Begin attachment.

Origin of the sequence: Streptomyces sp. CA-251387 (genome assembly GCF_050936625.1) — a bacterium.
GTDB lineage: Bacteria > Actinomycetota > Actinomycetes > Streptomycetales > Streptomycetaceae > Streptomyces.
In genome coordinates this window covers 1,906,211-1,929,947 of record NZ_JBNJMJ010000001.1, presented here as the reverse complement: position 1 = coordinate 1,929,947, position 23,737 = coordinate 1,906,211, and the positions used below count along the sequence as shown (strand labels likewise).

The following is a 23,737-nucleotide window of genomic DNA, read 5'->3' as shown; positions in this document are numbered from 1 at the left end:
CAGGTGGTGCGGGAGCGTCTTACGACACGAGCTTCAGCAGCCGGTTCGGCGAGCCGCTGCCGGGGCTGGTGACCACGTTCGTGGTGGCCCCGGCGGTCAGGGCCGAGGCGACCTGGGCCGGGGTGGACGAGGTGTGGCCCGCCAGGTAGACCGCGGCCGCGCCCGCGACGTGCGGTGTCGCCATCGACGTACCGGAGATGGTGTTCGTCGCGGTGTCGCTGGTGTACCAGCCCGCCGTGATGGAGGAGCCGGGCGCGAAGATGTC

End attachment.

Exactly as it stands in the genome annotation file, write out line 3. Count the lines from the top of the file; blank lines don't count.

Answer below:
In genome coordinates this window covers 1,906,211-1,929,947 of record NZ_JBNJMJ010000001.1, presented here as the reverse complement: position 1 = coordinate 1,929,947, position 23,737 = coordinate 1,906,211, and the positions used below count along the sequence as shown (strand labels likewise).